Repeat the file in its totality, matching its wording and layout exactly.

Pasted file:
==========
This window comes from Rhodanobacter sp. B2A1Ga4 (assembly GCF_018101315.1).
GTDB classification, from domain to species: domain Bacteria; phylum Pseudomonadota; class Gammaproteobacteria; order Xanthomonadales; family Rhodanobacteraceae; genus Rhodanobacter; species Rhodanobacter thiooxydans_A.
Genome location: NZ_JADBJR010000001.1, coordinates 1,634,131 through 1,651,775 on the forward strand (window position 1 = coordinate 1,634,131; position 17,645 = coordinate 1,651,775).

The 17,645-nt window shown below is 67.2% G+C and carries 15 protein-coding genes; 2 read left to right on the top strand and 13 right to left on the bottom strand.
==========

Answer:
This window comes from Rhodanobacter sp. B2A1Ga4 (assembly GCF_018101315.1).
GTDB classification, from domain to species: domain Bacteria; phylum Pseudomonadota; class Gammaproteobacteria; order Xanthomonadales; family Rhodanobacteraceae; genus Rhodanobacter; species Rhodanobacter thiooxydans_A.
Genome location: NZ_JADBJR010000001.1, coordinates 1,634,131 through 1,651,775 on the forward strand (window position 1 = coordinate 1,634,131; position 17,645 = coordinate 1,651,775).

The 17,645-nt window shown below is 67.2% G+C and carries 15 protein-coding genes; 2 read left to right on the top strand and 13 right to left on the bottom strand.